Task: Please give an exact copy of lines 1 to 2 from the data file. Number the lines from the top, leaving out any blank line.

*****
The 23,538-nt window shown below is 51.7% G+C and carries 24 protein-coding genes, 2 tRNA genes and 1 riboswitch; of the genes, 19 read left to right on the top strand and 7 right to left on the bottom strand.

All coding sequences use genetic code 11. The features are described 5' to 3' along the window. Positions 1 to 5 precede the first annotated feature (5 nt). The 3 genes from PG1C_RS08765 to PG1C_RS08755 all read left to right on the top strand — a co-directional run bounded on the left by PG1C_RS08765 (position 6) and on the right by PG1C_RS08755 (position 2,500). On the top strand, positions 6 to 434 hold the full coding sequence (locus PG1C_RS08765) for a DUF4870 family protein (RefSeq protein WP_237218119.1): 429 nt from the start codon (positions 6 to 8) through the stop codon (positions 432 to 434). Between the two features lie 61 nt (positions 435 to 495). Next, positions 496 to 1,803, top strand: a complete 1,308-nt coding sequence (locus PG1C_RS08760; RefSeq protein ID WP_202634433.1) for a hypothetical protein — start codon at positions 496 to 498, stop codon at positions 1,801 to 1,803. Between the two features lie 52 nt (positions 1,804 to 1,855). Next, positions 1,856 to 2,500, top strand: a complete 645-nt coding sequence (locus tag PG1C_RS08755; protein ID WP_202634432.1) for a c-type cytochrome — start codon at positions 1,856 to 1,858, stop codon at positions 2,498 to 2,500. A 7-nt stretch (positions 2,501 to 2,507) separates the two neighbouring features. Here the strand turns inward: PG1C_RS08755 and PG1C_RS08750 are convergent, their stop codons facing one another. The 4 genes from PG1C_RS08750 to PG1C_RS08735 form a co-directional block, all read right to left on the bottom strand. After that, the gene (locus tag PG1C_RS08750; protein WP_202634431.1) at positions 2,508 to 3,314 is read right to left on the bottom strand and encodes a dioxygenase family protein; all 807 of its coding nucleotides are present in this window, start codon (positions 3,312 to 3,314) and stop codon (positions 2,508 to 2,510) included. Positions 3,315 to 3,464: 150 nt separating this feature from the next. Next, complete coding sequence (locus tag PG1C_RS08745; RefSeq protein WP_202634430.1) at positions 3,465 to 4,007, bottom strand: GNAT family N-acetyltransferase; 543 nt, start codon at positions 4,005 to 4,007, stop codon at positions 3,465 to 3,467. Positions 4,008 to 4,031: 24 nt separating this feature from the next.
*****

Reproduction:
The 23,538-nt window shown below is 51.7% G+C and carries 24 protein-coding genes, 2 tRNA genes and 1 riboswitch; of the genes, 19 read left to right on the top strand and 7 right to left on the bottom strand.

All coding sequences use genetic code 11. The features are described 5' to 3' along the window. Positions 1 to 5 precede the first annotated feature (5 nt). The 3 genes from PG1C_RS08765 to PG1C_RS08755 all read left to right on the top strand — a co-directional run bounded on the left by PG1C_RS08765 (position 6) and on the right by PG1C_RS08755 (position 2,500). On the top strand, positions 6 to 434 hold the full coding sequence (locus PG1C_RS08765) for a DUF4870 family protein (RefSeq protein WP_237218119.1): 429 nt from the start codon (positions 6 to 8) through the stop codon (positions 432 to 434). Between the two features lie 61 nt (positions 435 to 495). Next, positions 496 to 1,803, top strand: a complete 1,308-nt coding sequence (locus PG1C_RS08760; RefSeq protein ID WP_202634433.1) for a hypothetical protein — start codon at positions 496 to 498, stop codon at positions 1,801 to 1,803. Between the two features lie 52 nt (positions 1,804 to 1,855). Next, positions 1,856 to 2,500, top strand: a complete 645-nt coding sequence (locus tag PG1C_RS08755; protein ID WP_202634432.1) for a c-type cytochrome — start codon at positions 1,856 to 1,858, stop codon at positions 2,498 to 2,500. A 7-nt stretch (positions 2,501 to 2,507) separates the two neighbouring features. Here the strand turns inward: PG1C_RS08755 and PG1C_RS08750 are convergent, their stop codons facing one another. The 4 genes from PG1C_RS08750 to PG1C_RS08735 form a co-directional block, all read right to left on the bottom strand. After that, the gene (locus tag PG1C_RS08750; protein WP_202634431.1) at positions 2,508 to 3,314 is read right to left on the bottom strand and encodes a dioxygenase family protein; all 807 of its coding nucleotides are present in this window, start codon (positions 3,312 to 3,314) and stop codon (positions 2,508 to 2,510) included. Positions 3,315 to 3,464: 150 nt separating this feature from the next. Next, complete coding sequence (locus tag PG1C_RS08745; RefSeq protein WP_202634430.1) at positions 3,465 to 4,007, bottom strand: GNAT family N-acetyltransferase; 543 nt, start codon at positions 4,005 to 4,007, stop codon at positions 3,465 to 3,467. Positions 4,008 to 4,031: 24 nt separating this feature from the next.